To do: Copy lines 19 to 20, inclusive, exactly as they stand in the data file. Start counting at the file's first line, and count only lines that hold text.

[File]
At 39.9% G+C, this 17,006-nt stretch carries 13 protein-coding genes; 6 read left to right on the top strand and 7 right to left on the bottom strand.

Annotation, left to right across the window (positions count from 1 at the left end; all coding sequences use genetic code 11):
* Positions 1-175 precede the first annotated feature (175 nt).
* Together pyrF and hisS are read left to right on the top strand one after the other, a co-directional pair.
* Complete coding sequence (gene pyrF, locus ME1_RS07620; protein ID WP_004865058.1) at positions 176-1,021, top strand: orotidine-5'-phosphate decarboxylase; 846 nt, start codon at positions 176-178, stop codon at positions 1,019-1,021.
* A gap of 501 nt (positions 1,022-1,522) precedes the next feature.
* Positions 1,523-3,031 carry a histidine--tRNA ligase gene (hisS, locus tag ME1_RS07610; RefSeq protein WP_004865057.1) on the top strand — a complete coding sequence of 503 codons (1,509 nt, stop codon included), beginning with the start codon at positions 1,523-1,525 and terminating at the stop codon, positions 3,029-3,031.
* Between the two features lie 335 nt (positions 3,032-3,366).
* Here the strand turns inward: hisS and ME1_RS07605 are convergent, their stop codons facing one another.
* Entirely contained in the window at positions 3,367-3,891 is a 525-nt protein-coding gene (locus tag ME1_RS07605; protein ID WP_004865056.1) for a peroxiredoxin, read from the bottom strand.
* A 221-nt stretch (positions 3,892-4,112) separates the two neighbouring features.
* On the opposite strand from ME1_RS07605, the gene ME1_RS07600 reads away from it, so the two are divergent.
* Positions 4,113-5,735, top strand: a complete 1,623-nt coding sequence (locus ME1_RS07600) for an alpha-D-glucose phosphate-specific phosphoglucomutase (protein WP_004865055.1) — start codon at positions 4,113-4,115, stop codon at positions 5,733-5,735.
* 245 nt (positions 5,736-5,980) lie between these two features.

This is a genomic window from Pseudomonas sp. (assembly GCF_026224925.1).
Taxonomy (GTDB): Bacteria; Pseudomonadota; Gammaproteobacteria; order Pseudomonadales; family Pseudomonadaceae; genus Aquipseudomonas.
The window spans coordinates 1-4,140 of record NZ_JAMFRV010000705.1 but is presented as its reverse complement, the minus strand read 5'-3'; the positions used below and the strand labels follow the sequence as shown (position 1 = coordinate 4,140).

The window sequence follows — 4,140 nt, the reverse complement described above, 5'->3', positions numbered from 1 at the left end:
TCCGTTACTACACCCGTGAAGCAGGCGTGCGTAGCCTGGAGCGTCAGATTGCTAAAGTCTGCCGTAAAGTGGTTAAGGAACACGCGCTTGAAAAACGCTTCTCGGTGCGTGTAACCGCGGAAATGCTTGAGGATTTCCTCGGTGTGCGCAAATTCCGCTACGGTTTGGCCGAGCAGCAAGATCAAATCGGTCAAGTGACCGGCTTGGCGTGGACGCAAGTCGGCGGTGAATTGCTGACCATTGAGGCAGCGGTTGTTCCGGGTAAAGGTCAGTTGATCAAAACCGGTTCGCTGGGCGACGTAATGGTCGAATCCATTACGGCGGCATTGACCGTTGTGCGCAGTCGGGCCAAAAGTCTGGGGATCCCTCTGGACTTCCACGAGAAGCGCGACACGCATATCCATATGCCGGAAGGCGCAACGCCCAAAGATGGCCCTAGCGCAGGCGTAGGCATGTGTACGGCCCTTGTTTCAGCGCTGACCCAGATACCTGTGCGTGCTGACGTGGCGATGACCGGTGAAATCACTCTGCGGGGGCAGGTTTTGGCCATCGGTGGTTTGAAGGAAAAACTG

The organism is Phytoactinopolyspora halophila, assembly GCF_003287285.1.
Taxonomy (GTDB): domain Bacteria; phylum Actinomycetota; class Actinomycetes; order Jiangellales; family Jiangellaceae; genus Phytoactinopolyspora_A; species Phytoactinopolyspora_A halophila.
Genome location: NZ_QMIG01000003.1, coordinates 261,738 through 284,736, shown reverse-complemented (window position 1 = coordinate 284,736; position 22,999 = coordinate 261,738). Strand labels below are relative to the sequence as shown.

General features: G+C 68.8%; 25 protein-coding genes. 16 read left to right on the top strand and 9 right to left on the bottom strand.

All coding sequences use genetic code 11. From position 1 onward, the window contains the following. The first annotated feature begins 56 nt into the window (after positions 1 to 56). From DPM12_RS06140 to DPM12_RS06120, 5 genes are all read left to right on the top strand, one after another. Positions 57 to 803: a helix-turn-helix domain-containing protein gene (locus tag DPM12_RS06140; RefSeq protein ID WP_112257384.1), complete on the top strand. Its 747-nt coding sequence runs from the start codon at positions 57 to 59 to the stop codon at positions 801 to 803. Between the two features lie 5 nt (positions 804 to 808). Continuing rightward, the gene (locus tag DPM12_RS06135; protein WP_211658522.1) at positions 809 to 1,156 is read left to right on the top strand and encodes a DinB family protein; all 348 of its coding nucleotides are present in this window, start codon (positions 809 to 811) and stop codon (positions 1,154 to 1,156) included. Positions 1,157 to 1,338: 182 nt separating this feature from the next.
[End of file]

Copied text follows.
TCCGTTACTACACCCGTGAAGCAGGCGTGCGTAGCCTGGAGCGTCAGATTGCTAAAGTCTGCCGTAAAGTGGTTAAGGAACACGCGCTTGAAAAACGCTTCTCGGTGCGTGTAACCGCGGAAATGCTTGAGGATTTCCTCGGTGTGCGCAAATTCCGCTACGGTTTGGCCGAGCAGCAAGATCAAATCGGTCAAGTGACCGGCTTGGCGTGGACGCAAGTCGGCGGTGAATTGCTGACCATTGAGGCAGCGGTTGTTCCGGGTAAAGGTCAGTTGATCAAAACCGGTTCGCTGGGCGACGTAATGGTCGAATCCATTACGGCGGCATTGACCGTTGTGCGCAGTCGGGCCAAAAGTCTGGGGATCCCTCTGGACTTCCACGAGAAGCGCGACACGCATATCCATATGCCGGAAGGCGCAACGCCCAAAGATGGCCCTAGCGCAGGCGTAGGCATGTGTACGGCCCTTGTTTCAGCGCTGACCCAGATACCTGTGCGTGCTGACGTGGCGATGACCGGTGAAATCACTCTGCGGGGGCAGGTTTTGGCCATCGGTGGTTTGAAGGAAAAACTG

The organism is Phytoactinopolyspora halophila, assembly GCF_003287285.1.